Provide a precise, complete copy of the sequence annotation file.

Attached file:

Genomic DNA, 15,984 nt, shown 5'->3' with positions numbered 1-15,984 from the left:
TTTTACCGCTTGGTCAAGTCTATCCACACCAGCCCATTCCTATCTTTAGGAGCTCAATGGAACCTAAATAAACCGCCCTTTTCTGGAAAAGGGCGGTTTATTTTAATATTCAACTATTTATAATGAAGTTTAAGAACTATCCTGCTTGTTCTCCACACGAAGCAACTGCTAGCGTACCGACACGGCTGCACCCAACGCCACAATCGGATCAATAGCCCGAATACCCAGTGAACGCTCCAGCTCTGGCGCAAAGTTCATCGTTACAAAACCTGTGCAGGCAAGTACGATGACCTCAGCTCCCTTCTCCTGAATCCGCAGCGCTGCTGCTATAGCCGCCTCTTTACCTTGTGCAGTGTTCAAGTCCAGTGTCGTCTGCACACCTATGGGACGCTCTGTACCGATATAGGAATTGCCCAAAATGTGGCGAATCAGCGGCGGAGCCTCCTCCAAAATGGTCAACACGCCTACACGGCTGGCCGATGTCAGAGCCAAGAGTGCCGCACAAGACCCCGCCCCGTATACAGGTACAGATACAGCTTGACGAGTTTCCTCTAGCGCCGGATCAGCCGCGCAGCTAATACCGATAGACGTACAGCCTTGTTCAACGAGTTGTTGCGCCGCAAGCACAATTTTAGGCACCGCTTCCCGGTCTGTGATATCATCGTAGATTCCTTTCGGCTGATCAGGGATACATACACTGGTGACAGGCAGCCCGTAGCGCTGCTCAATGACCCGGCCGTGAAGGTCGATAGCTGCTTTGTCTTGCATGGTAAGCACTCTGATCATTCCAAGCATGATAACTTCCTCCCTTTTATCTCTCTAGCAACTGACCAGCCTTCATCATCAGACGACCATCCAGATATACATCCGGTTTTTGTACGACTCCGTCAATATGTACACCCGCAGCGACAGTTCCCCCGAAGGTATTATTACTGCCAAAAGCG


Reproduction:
Genomic DNA, 15,984 nt, shown 5'->3' with positions numbered 1-15,984 from the left:
TTTTACCGCTTGGTCAAGTCTATCCACACCAGCCCATTCCTATCTTTAGGAGCTCAATGGAACCTAAATAAACCGCCCTTTTCTGGAAAAGGGCGGTTTATTTTAATATTCAACTATTTATAATGAAGTTTAAGAACTATCCTGCTTGTTCTCCACACGAAGCAACTGCTAGCGTACCGACACGGCTGCACCCAACGCCACAATCGGATCAATAGCCCGAATACCCAGTGAACGCTCCAGCTCTGGCGCAAAGTTCATCGTTACAAAACCTGTGCAGGCAAGTACGATGACCTCAGCTCCCTTCTCCTGAATCCGCAGCGCTGCTGCTATAGCCGCCTCTTTACCTTGTGCAGTGTTCAAGTCCAGTGTCGTCTGCACACCTATGGGACGCTCTGTACCGATATAGGAATTGCCCAAAATGTGGCGAATCAGCGGCGGAGCCTCCTCCAAAATGGTCAACACGCCTACACGGCTGGCCGATGTCAGAGCCAAGAGTGCCGCACAAGACCCCGCCCCGTATACAGGTACAGATACAGCTTGACGAGTTTCCTCTAGCGCCGGATCAGCCGCGCAGCTAATACCGATAGACGTACAGCCTTGTTCAACGAGTTGTTGCGCCGCAAGCACAATTTTAGGCACCGCTTCCCGGTCTGTGATATCATCGTAGATTCCTTTCGGCTGATCAGGGATACATACACTGGTGACAGGCAGCCCGTAGCGCTGCTCAATGACCCGGCCGTGAAGGTCGATAGCTGCTTTGTCTTGCATGGTAAGCACTCTGATCATTCCAAGCATGATAACTTCCTCCCTTTTATCTCTCTAGCAACTGACCAGCCTTCATCATCAGACGACCATCCAGATATACATCCGGTTTTTGTACGACTCCGTCAATATGTACACCCGCAGCGACAGTTCCCCCGAAGGTATTATTACTGCCAAAAGCG